Letter from the Editor - PAUSE Magazine

In this day and age, you find that there are topics in life that transcend social lines and economic ones within our country. In my opinion, the topic is much like this magazine. Something that can be found on the nightstands, coffee tables and I don't kid myself, even the bathrooms holders of the American housewife, to the upper echelons of the high society mavens and matriarchs. The hot button issue that is the FRONTLINE Act, which is the latest of government's projects. You can hear it on the lips and minds of everyone from the server in your corner diner, to the CEO of some fortune 500 businessman who frequents it. It's even apparently on the lips of handsome men who like to visit lofty places and make brash requests. Yes, I'm on my soapbox again, dear readers. That's the upside to having ones own business. I still promise that I will not do so very often and that next issue will have something more light hearted and frivolous to make up for the gravity that I've brought to this page.

I also won't lay out the details to the FRONTLINE Act as I'm confidant that many a person has heard the arguments over television and radio programs that have tirelessly debated over whether this is a step back for the American people, for the good of the country and in dealing with dangerous evolved individuals. If not, I'm sure you all have access to ways of gaining said details in it's variety of mediums or you can go online to pausemagazine.com where we can direct you to many of said sources. Many a group of people with communal ideals would surely tell us all that the world is going to hell if FRONTLINE makes its way through the judicial process and becomes a reality. Others will tell you that it's the best way to deal with the problems facing New York in the past and in the future. That is the thing about opinions. They're like noses: everyone has one.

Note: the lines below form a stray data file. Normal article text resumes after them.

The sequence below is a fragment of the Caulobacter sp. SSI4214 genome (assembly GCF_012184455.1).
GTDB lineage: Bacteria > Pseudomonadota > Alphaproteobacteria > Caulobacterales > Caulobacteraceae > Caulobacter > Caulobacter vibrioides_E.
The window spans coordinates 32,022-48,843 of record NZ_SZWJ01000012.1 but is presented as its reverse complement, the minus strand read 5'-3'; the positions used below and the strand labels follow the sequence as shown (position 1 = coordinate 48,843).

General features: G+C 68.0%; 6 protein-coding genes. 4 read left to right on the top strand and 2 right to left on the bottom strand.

You'll not find that here. You'll not find me textually expressing my support nor my disagreement on the topic that reigns near supreme these days as it comes down to the last days before the votes. Rather, you'll find me urging you - my readers - to become educated on the matters for yourself. To pick up a newspaper, or log onto the Internet, even turn up the radio in your car or even listen to a podcast dedicated to both side of the topic. To write your local politician and representatives, to make your own informed choices and not that of someone who tells you what to do and what to think, and let them know what you think in this topic, this issue and how you would vote. They do represent you after all. What you will find, dear readers, is me urging you to keep buying my magazine and enjoying the pages between it's covers as much as I enjoy, and the rest of my employee's do in producing it for you. I'll leave the politics to those who know better.

Nalani Hollingwood
Editor In Chief, PAUSE Magazine

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